The list of great goalkeepers who have played for Inter Milan over the years is a long and illustrious one, featuring the likes of Giuliano Sarti, Walter Zenga, Gianluca Pagliuca, Francesco Toldo, Ivano Bordon and, more recently, Julio Cesar.
Today a new name can be added to that fabled group: Samir Handanovic, an inclusion that meets with the approval of the greats themselves.
Making light of a decidedly cool welcome from the Inter tifosi, who were less than pleased at the departure of Brazilian international Cesar, the Slovenian quickly won over the doubters, nailing down a first-team place within a few weeks and proving himself worthy of the position.
Born in Ljubljana, Handanovic was something of a late starter, making his debut at the age of 18 with a youth team in Domzale, a town in central Slovenia. Two years later, in 2004, he was spotted by scouts from Udinese, the big Italian club from just over the border.
Renowned for nurturing young talents, I Zebrette loaned the player out for three straight seasons, allowing him to pick up some valuable experience. The aspiring custodian made the most of his spells with Treviso, Lazio and then Rimini, where he distinguished himself as the second-best keeper in Serie B, eclipsed only by Gianluigi Buffon during Juventus’ short stay in tier two.
Now pretty much the finished article, the consistent Handanovic is a commanding presence in the air, where he brings his 6’4 frame to bear, and is not afraid to come off his line, proving impressively secure when he does so.
The hard-working Slovenian is also calmness personified, rarely showing his emotions on the pitch, no matter whether he has pulled off a spectacular save or let in an avoidable goal.
“Throughout my career I always had a preference for consistent keepers rather than ones who make a miracle saves every now and then,” said Zenga, an Italian goalkeeping icon and not known for paying compliments. “Handanovic stays cool, keeps things simple and does his job efficiently. He’s got presence and character.”
No fears from the spot
Following his various loan spells Handanovic was given the No1 slot at Udinese and held on to it for the next five seasons, making 179 appearances and maintaining a high standard throughout. In the process he earned a reputation as a penalty-save specialist, stopping 22 of the 53 spot-kicks he faced, a remarkable 41.5 per cent.
That success rate owes little to luck. During training sessions, Handanovic goes through drill after drill in a bid to improve his reaction times, helping him acquire the kind of reflexes rarely associated with keepers of his size.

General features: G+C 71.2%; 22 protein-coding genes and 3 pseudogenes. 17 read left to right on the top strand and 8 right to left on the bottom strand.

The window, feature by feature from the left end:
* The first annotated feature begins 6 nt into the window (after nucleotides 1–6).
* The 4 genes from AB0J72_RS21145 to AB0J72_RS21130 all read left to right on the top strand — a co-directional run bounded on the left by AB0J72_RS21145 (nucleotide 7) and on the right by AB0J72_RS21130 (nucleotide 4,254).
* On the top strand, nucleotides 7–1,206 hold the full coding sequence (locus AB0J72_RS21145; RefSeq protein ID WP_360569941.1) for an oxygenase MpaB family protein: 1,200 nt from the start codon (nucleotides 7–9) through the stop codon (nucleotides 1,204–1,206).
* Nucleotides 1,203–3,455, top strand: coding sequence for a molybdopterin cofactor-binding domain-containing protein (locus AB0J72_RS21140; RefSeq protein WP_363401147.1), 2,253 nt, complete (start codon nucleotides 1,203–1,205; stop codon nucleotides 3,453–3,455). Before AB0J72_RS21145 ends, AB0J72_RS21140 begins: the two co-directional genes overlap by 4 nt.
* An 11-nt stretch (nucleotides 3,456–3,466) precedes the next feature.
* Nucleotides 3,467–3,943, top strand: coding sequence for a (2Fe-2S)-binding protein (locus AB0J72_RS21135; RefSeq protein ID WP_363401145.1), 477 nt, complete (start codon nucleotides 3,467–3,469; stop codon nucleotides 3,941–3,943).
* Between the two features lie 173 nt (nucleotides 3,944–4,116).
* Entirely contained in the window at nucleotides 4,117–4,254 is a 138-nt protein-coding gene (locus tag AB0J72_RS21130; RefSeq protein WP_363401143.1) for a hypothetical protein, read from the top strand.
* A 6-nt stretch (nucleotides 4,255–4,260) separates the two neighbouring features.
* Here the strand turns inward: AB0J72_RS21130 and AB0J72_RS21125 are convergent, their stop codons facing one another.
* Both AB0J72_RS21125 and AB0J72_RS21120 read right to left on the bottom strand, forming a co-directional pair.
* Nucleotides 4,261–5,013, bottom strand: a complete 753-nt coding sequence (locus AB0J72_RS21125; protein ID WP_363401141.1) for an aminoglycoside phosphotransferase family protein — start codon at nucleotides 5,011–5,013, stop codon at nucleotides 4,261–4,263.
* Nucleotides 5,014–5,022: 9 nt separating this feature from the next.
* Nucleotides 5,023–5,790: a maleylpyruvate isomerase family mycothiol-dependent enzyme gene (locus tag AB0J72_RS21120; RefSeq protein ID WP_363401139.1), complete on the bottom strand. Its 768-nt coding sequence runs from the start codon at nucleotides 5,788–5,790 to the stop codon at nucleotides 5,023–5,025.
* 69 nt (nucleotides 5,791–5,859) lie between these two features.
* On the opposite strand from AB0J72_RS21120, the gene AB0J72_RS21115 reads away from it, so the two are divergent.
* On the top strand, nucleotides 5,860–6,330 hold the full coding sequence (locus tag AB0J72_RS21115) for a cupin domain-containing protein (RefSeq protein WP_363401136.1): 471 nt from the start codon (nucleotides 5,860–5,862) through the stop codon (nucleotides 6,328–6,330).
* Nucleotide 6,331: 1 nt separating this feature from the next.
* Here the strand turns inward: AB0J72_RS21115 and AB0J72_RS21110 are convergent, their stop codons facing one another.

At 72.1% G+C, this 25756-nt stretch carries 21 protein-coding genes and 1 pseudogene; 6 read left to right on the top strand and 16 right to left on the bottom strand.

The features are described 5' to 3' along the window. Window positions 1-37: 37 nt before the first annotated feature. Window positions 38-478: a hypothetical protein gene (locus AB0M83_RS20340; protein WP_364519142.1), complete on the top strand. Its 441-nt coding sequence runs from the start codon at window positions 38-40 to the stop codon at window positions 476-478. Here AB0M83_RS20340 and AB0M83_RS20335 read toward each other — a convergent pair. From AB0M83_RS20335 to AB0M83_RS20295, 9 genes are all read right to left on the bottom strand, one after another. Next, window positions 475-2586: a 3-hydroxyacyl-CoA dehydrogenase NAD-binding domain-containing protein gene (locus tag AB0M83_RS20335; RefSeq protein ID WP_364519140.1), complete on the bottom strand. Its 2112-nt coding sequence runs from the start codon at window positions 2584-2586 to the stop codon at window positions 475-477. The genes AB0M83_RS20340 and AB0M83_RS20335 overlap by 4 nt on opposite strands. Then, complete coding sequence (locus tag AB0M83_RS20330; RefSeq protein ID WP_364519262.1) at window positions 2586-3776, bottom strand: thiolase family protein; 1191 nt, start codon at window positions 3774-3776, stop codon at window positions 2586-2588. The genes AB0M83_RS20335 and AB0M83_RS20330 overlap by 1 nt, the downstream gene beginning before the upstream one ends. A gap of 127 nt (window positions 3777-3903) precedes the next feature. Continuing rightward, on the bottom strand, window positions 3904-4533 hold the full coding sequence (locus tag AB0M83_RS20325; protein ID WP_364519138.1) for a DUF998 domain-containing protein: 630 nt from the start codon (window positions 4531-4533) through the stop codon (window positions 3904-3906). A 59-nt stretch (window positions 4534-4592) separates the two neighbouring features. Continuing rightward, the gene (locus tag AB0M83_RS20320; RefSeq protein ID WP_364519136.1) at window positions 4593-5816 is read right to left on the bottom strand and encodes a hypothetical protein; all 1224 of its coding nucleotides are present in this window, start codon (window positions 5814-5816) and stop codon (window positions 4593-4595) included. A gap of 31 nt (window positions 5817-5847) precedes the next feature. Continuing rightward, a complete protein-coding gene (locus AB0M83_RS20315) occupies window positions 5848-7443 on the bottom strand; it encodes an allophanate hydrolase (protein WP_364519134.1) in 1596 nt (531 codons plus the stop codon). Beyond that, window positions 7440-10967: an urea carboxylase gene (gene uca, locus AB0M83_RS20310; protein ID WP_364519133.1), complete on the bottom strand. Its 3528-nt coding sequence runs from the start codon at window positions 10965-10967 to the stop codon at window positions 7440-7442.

“You need to be passionate about what you’re doing. It has to be something you enjoy,” he said when asked to explain the secret behind his special ability. “You always have to work on the basics because there are some things that come naturally to you and others that you can only pick up by working at them. If you don’t do that, then you’re going nowhere.”
Aside from the work he puts in on the training ground, Handanovic spends hours watching DVDs of his opponents. No sooner does he come off the pitch after a game than he asks for a recording of the match so he can analyse his performance.
Explaining his attention to detail, he said: “Technology is important. You have to keep up with the times. It’s something that can help you, though there are times when it’s not so important.”
A seamless transition
When Inter decided at the start of the season to trim their considerable wage bill and part company with Julio Cesar, their second-highest paid player, they went straight for the Udinese custodian, whose reasonable wage demands and extensive Serie A experience made him an even more attractive target.
Though a knee injury hampered the early-season progress of the Slovenian international, it was not long before he dispelled the doubts, easing into the position as if it had been his for years.
“I’ve settled in without any trouble,” said Handanovic, capped 60 times by his country and the cousin of NK Maribor goalkeeper Jasmin Handanovic. “I haven’t had any problems fitting in and my team-mates have really been there for me. I’ve got to know the group pretty quickly because a goalkeeper needs to find out what makes his colleagues tick. He has to get on with them and know what to expect during a game.
His Nerazzurri team-mates certainly know what to expect from the new man between the posts, as Giuliano Sarti, who manned the Inter goal between 1963 and 1968, explained, illustrating the Slovenian’s worth to the side: “A good keeper can save his team 17 to 18 points over a championship season. And I can tell you, he’s a good keeper.”